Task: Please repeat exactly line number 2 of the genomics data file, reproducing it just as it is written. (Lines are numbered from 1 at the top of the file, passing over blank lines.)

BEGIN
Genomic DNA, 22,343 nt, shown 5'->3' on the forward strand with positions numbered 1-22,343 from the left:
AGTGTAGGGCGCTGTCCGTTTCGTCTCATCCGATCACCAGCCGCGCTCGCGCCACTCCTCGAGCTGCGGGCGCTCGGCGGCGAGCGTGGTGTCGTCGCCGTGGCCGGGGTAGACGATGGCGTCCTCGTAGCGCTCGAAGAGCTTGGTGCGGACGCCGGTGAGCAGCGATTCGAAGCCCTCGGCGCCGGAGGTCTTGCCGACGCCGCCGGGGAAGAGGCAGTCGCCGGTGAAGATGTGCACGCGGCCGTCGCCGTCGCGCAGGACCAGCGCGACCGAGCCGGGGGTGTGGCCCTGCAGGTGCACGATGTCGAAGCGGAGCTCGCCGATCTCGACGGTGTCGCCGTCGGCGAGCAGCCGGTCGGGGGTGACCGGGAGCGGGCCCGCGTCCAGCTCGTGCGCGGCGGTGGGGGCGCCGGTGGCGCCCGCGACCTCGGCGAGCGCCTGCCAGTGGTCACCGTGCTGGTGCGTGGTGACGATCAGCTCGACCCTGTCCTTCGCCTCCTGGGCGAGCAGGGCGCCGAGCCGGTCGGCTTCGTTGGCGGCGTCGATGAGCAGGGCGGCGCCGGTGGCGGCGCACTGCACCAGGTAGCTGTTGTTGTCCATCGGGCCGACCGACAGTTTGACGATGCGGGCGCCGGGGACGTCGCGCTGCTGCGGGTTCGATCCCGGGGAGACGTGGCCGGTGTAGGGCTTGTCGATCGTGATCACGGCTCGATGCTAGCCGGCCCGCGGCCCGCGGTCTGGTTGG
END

AGTGTAGGGCGCTGTCCGTTTCGTCTCATCCGATCACCAGCCGCGCTCGCGCCACTCCTCGAGCTGCGGGCGCTCGGCGGCGAGCGTGGTGTCGTCGCCGTGGCCGGGGTAGACGATGGCGTCCTCGTAGCGCTCGAAGAGCTTGGTGCGGACGCCGGTGAGCAGCGATTCGAAGCCCTCGGCGCCGGAGGTCTTGCCGACGCCGCCGGGGAAGAGGCAGTCGCCGGTGAAGATGTGCACGCGGCCGTCGCCGTCGCGCAGGACCAGCGCGACCGAGCCGGGGGTGTGGCCCTGCAGGTGCACGATGTCGAAGCGGAGCTCGCCGATCTCGACGGTGTCGCCGTCGGCGAGCAGCCGGTCGGGGGTGACCGGGAGCGGGCCCGCGTCCAGCTCGTGCGCGGCGGTGGGGGCGCCGGTGGCGCCCGCGACCTCGGCGAGCGCCTGCCAGTGGTCACCGTGCTGGTGCGTGGTGACGATCAGCTCGACCCTGTCCTTCGCCTCCTGGGCGAGCAGGGCGCCGAGCCGGTCGGCTTCGTTGGCGGCGTCGATGAGCAGGGCGGCGCCGGTGGCGGCGCACTGCACCAGGTAGCTGTTGTTGTCCATCGGGCCGACCGACAGTTTGACGATGCGGGCGCCGGGGACGTCGCGCTGCTGCGGGTTCGATCCCGGGGAGACGTGGCCGGTGTAGGGCTTGTCGATCGTGATCACGGCTCGATGCTAGCCGGCCCGCGGCCCGCGGTCTGGTTGG